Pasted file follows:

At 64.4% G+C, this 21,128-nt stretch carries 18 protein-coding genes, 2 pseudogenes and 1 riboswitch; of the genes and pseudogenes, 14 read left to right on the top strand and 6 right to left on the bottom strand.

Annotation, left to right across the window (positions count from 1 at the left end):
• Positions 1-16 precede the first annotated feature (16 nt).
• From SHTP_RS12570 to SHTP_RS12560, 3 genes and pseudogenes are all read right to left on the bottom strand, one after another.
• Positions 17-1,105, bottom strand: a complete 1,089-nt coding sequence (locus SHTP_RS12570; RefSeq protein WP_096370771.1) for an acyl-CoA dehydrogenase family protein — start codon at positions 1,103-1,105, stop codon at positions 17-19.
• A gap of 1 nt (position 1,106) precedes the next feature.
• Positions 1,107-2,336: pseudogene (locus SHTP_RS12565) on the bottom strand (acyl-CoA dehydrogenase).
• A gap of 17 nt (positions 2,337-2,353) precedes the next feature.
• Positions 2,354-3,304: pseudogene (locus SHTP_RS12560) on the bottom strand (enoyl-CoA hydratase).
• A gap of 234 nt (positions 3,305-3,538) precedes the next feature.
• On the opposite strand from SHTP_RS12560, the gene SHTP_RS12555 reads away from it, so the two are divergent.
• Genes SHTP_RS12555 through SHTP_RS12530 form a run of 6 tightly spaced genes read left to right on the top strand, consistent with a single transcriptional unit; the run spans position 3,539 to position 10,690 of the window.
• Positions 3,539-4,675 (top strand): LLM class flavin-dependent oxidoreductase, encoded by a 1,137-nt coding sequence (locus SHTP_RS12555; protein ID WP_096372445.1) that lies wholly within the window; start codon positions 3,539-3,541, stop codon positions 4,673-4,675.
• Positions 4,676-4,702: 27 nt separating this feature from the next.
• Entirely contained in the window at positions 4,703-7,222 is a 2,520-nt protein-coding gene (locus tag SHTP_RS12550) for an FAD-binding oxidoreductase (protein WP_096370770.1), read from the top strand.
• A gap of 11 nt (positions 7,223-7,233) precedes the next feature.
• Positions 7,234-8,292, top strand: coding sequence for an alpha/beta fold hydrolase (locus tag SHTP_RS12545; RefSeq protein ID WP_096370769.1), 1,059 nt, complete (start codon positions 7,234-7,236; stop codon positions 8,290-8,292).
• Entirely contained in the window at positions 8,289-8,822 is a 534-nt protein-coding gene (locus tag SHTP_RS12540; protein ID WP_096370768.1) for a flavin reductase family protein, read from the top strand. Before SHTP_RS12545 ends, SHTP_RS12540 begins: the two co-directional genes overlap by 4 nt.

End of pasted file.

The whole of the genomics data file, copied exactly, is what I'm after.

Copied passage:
At 64.4% G+C, this 21,128-nt stretch carries 18 protein-coding genes, 2 pseudogenes and 1 riboswitch; of the genes and pseudogenes, 14 read left to right on the top strand and 6 right to left on the bottom strand.

Annotation, left to right across the window (positions count from 1 at the left end):
• Positions 1-16 precede the first annotated feature (16 nt).
• From SHTP_RS12570 to SHTP_RS12560, 3 genes and pseudogenes are all read right to left on the bottom strand, one after another.
• Positions 17-1,105, bottom strand: a complete 1,089-nt coding sequence (locus SHTP_RS12570; RefSeq protein WP_096370771.1) for an acyl-CoA dehydrogenase family protein — start codon at positions 1,103-1,105, stop codon at positions 17-19.
• A gap of 1 nt (position 1,106) precedes the next feature.
• Positions 1,107-2,336: pseudogene (locus SHTP_RS12565) on the bottom strand (acyl-CoA dehydrogenase).
• A gap of 17 nt (positions 2,337-2,353) precedes the next feature.
• Positions 2,354-3,304: pseudogene (locus SHTP_RS12560) on the bottom strand (enoyl-CoA hydratase).
• A gap of 234 nt (positions 3,305-3,538) precedes the next feature.
• On the opposite strand from SHTP_RS12560, the gene SHTP_RS12555 reads away from it, so the two are divergent.
• Genes SHTP_RS12555 through SHTP_RS12530 form a run of 6 tightly spaced genes read left to right on the top strand, consistent with a single transcriptional unit; the run spans position 3,539 to position 10,690 of the window.
• Positions 3,539-4,675 (top strand): LLM class flavin-dependent oxidoreductase, encoded by a 1,137-nt coding sequence (locus SHTP_RS12555; protein ID WP_096372445.1) that lies wholly within the window; start codon positions 3,539-3,541, stop codon positions 4,673-4,675.
• Positions 4,676-4,702: 27 nt separating this feature from the next.
• Entirely contained in the window at positions 4,703-7,222 is a 2,520-nt protein-coding gene (locus tag SHTP_RS12550) for an FAD-binding oxidoreductase (protein WP_096370770.1), read from the top strand.
• A gap of 11 nt (positions 7,223-7,233) precedes the next feature.
• Positions 7,234-8,292, top strand: coding sequence for an alpha/beta fold hydrolase (locus tag SHTP_RS12545; RefSeq protein ID WP_096370769.1), 1,059 nt, complete (start codon positions 7,234-7,236; stop codon positions 8,290-8,292).
• Entirely contained in the window at positions 8,289-8,822 is a 534-nt protein-coding gene (locus tag SHTP_RS12540; protein ID WP_096370768.1) for a flavin reductase family protein, read from the top strand. Before SHTP_RS12545 ends, SHTP_RS12540 begins: the two co-directional genes overlap by 4 nt.